Of course, Example 8-1 is only a starting point; you'll need to customize several of its entries for your system. The meanings of these options are:


Loading schemas

The first few lines of Example 8-1 load three schema files: core.schema, cosine.schema, and nis.schema. The last of these is the critical one, but it depends on the first two. The nis.schema schema provides a framework for handling all the data an NIS server normally manages. Because this includes Unix-style account information, it's a common choice for implementing an authentication server. These schema files ship with OpenLDAP, but their location may not be as shown in Example 8-1 on your system; adjust the directory paths as required.


Logging options

The loglevel line sets logging options. These are set using bit flags converted to decimal notation. A value of 296 is reasonable for most production systems. This value logs information on connection statistics, filter processing, and connection management. (Consult the slapd.conf manpage for details.) The pidfile and argsfile options specify files in which slapd stores its PID and the arguments with which it was run. If your OpenLDAP binary includes a sample configuration file that sets these values in a particular way, you should probably leave them as such; it's possible that your SysV startup scripts or other tools rely on this location.


TLS options

The next three options set TLS features; the assumption in Example 8-1 is that the server will use TLS or SSL encryption, which is a reasonable configuration in most cases. (If you want to use another encryption system, you'll have to consult OpenLDAP's documentation.) As with other Linux directory paths, you may need to adjust the path shown in Example 8-1 for your system. Preparing the TLS certificates is described in the next section.


Security level

The security keyword sets security options. Example 8-1 sets security ssf=128, which sets the server's overall security strength factor (SSF) to 128a code that stands for a class of encryption algorithms that includes Blowfish, RC4, and others that are fairly strong. If you must use less robust encryption algorithms, you can change 128 to 112 or 56. A value of 0 disables the encryption requirement.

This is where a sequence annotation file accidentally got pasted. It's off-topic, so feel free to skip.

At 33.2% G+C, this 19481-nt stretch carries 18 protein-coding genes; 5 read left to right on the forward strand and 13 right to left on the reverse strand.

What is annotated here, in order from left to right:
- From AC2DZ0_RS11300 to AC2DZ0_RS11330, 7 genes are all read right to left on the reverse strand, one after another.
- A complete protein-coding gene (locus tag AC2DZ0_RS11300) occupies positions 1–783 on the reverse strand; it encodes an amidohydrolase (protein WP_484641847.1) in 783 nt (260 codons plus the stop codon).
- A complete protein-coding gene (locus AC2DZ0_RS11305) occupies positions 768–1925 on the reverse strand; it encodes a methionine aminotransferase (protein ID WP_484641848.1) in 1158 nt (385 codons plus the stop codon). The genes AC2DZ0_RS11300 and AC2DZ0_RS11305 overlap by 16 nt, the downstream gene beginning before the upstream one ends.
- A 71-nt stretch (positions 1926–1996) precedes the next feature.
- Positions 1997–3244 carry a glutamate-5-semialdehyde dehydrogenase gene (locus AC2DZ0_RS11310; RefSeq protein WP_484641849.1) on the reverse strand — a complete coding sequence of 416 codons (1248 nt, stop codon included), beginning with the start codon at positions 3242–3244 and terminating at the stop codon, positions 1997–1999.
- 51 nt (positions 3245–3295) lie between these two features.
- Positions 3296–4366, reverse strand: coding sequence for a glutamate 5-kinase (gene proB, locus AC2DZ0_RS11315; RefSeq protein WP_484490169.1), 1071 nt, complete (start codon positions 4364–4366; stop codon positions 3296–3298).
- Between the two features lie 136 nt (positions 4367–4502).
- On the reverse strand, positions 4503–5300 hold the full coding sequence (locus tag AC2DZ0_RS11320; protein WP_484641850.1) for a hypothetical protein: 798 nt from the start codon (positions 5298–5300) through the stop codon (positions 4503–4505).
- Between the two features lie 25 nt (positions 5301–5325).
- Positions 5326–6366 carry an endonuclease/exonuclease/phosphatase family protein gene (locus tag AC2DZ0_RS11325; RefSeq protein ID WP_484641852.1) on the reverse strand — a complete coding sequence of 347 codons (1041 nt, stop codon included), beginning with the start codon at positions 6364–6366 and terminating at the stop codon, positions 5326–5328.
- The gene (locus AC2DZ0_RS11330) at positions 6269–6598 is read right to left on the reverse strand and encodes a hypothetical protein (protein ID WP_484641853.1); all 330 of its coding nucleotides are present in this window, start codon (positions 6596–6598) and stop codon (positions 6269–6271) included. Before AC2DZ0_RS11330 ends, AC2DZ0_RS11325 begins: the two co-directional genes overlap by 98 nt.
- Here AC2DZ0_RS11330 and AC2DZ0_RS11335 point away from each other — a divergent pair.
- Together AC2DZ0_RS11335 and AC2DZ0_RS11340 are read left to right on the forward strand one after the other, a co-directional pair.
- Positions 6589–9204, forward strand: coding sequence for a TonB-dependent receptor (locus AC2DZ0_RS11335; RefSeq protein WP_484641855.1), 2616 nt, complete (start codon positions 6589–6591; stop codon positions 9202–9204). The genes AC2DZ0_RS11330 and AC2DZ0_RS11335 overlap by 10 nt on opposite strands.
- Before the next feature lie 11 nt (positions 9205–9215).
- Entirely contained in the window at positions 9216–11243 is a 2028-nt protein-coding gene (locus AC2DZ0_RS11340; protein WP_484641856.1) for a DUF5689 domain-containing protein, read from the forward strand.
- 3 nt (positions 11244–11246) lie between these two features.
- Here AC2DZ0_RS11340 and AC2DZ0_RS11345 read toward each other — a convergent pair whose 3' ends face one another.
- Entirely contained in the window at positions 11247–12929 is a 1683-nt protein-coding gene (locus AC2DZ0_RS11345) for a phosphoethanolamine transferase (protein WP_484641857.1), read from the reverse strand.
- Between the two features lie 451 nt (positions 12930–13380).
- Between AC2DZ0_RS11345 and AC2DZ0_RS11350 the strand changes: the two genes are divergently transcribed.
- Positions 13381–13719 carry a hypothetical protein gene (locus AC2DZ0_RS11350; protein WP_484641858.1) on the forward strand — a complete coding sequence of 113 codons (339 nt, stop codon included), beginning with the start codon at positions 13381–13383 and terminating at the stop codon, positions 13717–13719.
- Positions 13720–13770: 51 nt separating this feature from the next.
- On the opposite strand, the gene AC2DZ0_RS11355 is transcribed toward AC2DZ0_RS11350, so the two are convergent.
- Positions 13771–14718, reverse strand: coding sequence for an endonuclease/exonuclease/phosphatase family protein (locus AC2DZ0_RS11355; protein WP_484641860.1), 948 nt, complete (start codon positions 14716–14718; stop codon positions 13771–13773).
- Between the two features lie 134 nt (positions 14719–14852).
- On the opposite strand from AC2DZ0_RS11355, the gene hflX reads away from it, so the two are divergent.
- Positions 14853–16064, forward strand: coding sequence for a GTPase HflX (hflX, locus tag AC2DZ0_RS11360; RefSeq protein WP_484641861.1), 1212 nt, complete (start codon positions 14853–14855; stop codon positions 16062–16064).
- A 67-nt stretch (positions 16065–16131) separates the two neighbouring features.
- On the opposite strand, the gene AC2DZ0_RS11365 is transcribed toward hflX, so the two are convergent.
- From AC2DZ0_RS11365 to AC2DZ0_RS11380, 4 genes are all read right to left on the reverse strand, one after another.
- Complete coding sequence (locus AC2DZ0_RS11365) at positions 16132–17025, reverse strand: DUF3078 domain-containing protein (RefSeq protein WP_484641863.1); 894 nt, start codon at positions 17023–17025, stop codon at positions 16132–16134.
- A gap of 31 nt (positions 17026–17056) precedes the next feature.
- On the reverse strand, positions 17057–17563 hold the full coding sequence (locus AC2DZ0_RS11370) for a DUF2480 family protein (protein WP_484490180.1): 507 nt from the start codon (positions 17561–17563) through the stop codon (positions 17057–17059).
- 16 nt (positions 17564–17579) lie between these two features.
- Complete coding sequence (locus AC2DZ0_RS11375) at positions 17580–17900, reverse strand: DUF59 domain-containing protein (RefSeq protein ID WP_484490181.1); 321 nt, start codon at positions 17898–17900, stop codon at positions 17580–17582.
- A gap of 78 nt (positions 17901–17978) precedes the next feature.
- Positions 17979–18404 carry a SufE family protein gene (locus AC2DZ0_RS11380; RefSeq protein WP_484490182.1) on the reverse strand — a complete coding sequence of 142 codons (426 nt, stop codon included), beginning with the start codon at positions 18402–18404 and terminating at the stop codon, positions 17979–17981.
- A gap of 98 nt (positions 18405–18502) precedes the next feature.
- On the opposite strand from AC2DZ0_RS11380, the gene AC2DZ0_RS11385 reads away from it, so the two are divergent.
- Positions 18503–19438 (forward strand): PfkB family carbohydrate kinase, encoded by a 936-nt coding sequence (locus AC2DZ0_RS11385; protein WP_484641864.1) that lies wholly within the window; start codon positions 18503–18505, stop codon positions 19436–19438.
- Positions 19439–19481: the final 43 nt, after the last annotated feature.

Password hashing

The password-hash option specifies how OpenLDAP hashes passwords it stores. {SSHA} means that OpenLDAP uses the Salted Secure Hash Algorithm (SSHA), which is the preferred means of storing passwords on an LDAP server. Other possible values include {CRYPT} (the method used by the system crypt( ) call), {MD5} (the Message Digest 5 system, which is often used in /etc/passwd or /etc/shadow files), {SHA} (a less-secure variant of SSHA), and {CLEARTEXT} (no encryption). Of these, {CLEARTEXT} is the least secure and should be avoided. Note that individual users' passwords may be stored using any method; the password-hash option only sets the default.


The database definition

The database bdb line begins the one and only database definition in Example 8-1. This line tells OpenLDAP to use the Berkeley DB (hence, bdb) system for its backend. Other possible backend codes are ldbm (an older variant of bdb that can be handled by the BerkeleyDB software or the GNU Database Manager), passwd (a quick-and-dirty interface to your existing /etc/passwd file), and shell (an interface to other database tools).


The root suffix

The suffix line specifies the DN for the directory. In most cases, this root suffix is built from your network's domain name. In the case of Example 8-1, OpenLDAP is configured to manage passwords for the pangaea.edu domain.


The administrative DN

You can specify a root DN for administration with the rootdn parameter. This DN is built from the root suffix's DN by adding a cn value, typically Manager (as in Example 8-1) or admin. This line and the following rootpw enTRy are useful mainly for initial OpenLDAP configuration; once the system is working, you may want to remove them to improve the server's security.


The administrative password

The rootpw line sets an administrative password that's associated with the rootdn item. You can generate a password with the slappasswd command; type it and enter a password twice, then paste it into the file in place of the password shown in Example 8-1. The password you generate should begin with {SSHA} (or possibly some other value in curly braces); replace everything from {SSHA} on with the output of slappasswd from your system.